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Need for Speed: Most Wanted

3 Ratings: 3.3
Racing / Driving video game by EA - Electronic Arts for the Xbox 360

Wake up to the smell of burnt asphalt as the thrill of illicit street racing permeates the air. From the makers of the hit Need for Speed Underground series, Need for Speed Most Wanted challenges players to become the most notorious and elusive street … see full wiki

Release Date: November, 2005
1 review about Need for Speed: Most Wanted

Need For Speed: Most Wanted - Breakin' the Law, Breakin' the Law!

  • Apr 23, 2006
Rating:
+2
Pros: Solid gameplay, nice variety of things to do

Cons: Average graphics, gets a little dull

The Bottom Line: While it doesn't bring a tremendous amount of new stuff to the genre, NFS:MW is an enjoyable racer.

I'm not a tremendous fan of racing games. But for some reason, I keep renting them. Not sure why. They just end up in my queue. And some of the time, I enjoy them. Was Need for Speed Most Wanted one of those games?

Read on, Dear reader....

•• Story ••
The story is quite simple as it should be for a racing game. You are a street racer who loses is his car in a dirty race. The theft was committed by the guy who resides at the top of the Blacklist 15 - the top ranked street racers. The story of the game is to win street cred, money and bounty and make your way to the top of the blacklist to get revenge. Pretty simple. And thankfully so. Deep stories in racing games never work and come off contrived and silly. EA kept it simple and it works.

•• Gameplay ••
The controls of NFS:MW are basic and don't stray from the tried and true formula of every other racer with a few minor exceptions. The right trigger is the accelerator and the left trigger is the brake. If you aren't moving, the left trigger becomes the reverse. The minor differences are the d-pad and they are proprietary to this game. The left direction gives you an overall map with waypoints, safe houses, car lots, etc. You can move the thumbstick to to any of these spots on the map which enables your "GPS", which is a fancy name for the arrow above your head that tells you where to go. Move down on the d-pad and you get the nest challenge on the blacklist.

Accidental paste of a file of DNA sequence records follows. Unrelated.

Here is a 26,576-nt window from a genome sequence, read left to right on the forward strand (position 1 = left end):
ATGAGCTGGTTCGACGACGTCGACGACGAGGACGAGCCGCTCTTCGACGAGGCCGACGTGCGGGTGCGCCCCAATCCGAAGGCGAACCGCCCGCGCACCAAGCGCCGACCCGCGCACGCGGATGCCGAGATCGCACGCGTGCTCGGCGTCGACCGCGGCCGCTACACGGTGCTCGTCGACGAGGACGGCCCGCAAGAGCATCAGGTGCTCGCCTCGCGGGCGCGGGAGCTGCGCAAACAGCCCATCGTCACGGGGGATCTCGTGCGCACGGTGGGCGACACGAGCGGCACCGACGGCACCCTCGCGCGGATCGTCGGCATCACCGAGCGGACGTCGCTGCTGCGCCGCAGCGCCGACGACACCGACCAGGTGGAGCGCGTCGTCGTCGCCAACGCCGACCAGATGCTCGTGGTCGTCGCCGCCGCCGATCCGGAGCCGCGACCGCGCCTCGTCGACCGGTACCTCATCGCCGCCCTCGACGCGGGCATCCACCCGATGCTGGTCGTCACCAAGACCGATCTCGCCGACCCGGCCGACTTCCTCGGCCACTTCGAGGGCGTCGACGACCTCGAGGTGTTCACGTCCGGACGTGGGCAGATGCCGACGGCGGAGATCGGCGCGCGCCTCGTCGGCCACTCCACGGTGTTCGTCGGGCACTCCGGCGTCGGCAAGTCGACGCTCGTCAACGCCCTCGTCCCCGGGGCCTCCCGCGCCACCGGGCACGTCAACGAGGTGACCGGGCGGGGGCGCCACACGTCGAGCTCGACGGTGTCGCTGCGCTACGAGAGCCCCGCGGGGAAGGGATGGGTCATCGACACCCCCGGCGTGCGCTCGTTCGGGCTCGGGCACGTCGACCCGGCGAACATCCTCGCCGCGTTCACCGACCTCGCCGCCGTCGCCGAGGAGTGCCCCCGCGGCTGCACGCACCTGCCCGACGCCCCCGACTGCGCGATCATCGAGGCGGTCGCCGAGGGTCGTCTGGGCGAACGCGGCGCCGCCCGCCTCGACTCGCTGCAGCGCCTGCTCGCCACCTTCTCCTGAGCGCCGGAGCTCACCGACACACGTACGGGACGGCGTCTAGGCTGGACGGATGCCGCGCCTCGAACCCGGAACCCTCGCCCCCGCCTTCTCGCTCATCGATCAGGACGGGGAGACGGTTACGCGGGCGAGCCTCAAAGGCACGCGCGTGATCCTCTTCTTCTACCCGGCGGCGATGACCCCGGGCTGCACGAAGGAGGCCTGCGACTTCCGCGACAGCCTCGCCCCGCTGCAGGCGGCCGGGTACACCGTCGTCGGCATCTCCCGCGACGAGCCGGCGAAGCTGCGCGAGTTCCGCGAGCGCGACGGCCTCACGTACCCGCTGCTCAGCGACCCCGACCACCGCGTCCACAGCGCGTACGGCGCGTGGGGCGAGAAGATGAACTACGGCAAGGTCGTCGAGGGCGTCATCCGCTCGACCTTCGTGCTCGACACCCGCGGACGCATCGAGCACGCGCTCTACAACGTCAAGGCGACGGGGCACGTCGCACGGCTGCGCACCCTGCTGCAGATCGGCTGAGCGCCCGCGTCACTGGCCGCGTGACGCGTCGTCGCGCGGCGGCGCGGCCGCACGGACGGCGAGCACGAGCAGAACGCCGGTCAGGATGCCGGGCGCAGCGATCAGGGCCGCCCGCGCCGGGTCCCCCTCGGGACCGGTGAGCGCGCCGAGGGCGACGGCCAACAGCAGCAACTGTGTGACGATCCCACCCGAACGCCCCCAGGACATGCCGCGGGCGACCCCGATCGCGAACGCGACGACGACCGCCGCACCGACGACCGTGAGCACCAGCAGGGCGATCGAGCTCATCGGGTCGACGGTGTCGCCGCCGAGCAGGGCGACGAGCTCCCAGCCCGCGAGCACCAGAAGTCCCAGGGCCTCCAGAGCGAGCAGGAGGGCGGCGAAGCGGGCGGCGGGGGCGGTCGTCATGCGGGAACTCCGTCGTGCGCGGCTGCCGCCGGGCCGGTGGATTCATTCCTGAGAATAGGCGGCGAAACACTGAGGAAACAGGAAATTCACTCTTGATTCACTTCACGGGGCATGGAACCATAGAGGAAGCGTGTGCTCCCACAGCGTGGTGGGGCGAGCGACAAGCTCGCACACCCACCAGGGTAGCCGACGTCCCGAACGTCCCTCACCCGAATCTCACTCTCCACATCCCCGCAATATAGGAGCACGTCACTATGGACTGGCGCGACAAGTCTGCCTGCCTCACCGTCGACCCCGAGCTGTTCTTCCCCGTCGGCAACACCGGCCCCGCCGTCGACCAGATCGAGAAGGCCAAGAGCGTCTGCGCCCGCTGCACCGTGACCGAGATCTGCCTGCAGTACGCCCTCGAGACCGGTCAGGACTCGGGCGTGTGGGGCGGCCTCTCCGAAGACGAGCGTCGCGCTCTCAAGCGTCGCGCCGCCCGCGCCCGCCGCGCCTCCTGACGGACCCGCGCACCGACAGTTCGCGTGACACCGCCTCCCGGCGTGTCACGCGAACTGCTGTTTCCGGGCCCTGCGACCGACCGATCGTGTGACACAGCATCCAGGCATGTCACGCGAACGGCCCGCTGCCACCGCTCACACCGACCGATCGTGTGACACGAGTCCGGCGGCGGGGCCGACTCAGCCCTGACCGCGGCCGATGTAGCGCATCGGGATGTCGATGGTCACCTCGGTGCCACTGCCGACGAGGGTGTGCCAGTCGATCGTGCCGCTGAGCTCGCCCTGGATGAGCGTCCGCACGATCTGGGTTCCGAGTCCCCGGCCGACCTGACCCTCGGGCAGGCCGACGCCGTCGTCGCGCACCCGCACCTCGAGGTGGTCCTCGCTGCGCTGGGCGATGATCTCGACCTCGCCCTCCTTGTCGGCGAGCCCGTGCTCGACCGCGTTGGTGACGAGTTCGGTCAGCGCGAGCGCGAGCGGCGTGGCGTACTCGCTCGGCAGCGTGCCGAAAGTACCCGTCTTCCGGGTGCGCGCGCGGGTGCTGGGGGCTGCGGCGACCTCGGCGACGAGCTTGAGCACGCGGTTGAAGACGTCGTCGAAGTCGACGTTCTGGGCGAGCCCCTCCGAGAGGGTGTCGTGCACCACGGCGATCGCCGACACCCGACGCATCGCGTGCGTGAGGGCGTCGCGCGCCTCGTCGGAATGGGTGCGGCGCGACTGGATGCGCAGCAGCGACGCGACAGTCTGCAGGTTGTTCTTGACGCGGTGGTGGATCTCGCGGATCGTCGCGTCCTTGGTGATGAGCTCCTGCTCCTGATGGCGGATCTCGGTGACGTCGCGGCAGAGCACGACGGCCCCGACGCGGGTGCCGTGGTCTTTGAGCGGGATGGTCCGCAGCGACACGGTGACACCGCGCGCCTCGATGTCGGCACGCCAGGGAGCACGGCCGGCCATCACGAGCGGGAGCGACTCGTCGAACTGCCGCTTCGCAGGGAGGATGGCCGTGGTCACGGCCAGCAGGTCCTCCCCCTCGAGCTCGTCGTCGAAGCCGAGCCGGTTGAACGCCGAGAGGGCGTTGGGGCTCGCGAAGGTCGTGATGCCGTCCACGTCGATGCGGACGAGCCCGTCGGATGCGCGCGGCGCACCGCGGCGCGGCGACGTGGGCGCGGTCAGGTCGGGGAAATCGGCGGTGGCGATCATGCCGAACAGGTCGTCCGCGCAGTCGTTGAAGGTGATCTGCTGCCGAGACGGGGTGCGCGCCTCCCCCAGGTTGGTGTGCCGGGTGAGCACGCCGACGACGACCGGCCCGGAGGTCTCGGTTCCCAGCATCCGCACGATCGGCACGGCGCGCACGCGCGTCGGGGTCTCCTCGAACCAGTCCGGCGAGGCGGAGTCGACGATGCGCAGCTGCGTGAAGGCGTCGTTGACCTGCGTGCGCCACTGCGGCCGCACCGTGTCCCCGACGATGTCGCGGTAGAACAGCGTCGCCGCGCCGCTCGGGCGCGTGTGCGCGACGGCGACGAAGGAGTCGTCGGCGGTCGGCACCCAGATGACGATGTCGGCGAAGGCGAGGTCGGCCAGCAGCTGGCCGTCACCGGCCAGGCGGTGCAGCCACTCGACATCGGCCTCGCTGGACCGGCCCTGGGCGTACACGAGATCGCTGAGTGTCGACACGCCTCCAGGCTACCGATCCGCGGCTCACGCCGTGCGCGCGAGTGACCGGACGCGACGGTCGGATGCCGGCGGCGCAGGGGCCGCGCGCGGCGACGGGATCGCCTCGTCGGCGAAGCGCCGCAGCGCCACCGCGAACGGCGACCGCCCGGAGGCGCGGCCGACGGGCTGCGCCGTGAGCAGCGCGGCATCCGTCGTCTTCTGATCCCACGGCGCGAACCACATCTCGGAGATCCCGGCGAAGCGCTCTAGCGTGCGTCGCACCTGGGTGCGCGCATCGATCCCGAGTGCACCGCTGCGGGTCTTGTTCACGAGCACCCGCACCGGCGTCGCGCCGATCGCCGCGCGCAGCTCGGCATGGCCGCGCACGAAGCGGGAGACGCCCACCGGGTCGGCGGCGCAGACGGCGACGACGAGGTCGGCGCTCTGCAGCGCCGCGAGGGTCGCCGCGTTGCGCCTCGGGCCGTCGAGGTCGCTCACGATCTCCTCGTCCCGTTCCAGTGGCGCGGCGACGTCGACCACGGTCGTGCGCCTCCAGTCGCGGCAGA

The blacklist consists of 15 people and each one has certain requirements for being able to race them. You must get a certain amount of bounty, win some races, and complete milestones.

Bounty is simple a numerical value of how wanted you are. You get bounty by getting into police chases. The longer the police chase, the more damage you cause, the more roadblocks you avoid, the more bounty you accumulate. Pretty simple, right? Wrong. As you get higher in the blacklist, the bounty requirements increase. And in order to get the needed bounty, you have to escape the police chase. This is the hardest part. Getting into trouble is easy, the hard part is escaping the police. They get fast and furious and never let up. You almost always need to trip one of the many incident zones that topple a giant donut, or drop a boat from dry dock. your timing needs to be right to other trap the cop or make him stop to help innocents. Once that's done, you need to find a cooldown area to avoid being detected. Then and only then, do you get your rewards for being a miscreant.

And if you get caught, you get busted. You have to pay the fines associated with your crimes. If you don't have the money your car gets impounded. If your last car gets impounded, game over. You have to start at your last saved game. Thankfully, the game autosaves for you. If it hadn't I think I would have thrown my controller against the wall.

Milestones and bounty are tied together for the most part. As you race around avoiding cops, you can complete milestone such as ramming a certain amount of cops, avoiding a number of roadblocks, etc. Basically all the things you get bounty for also count toward fulfilling your milestone requirements assuming you do them enough times. And of course, you need to escape the cops or the milestones don't count.

And finally, the main part of the game, racing. You compete against other people in a variety of races such including laps knockout, point to point, drag racing, tollbooth checkpoint and speed traps. Most of these are pretty run-of-the-mill except for speed trap which has you competing to see who can exceed the speed limit at various checkpoints and Drag racing which are short races that focus on shifting more than anything.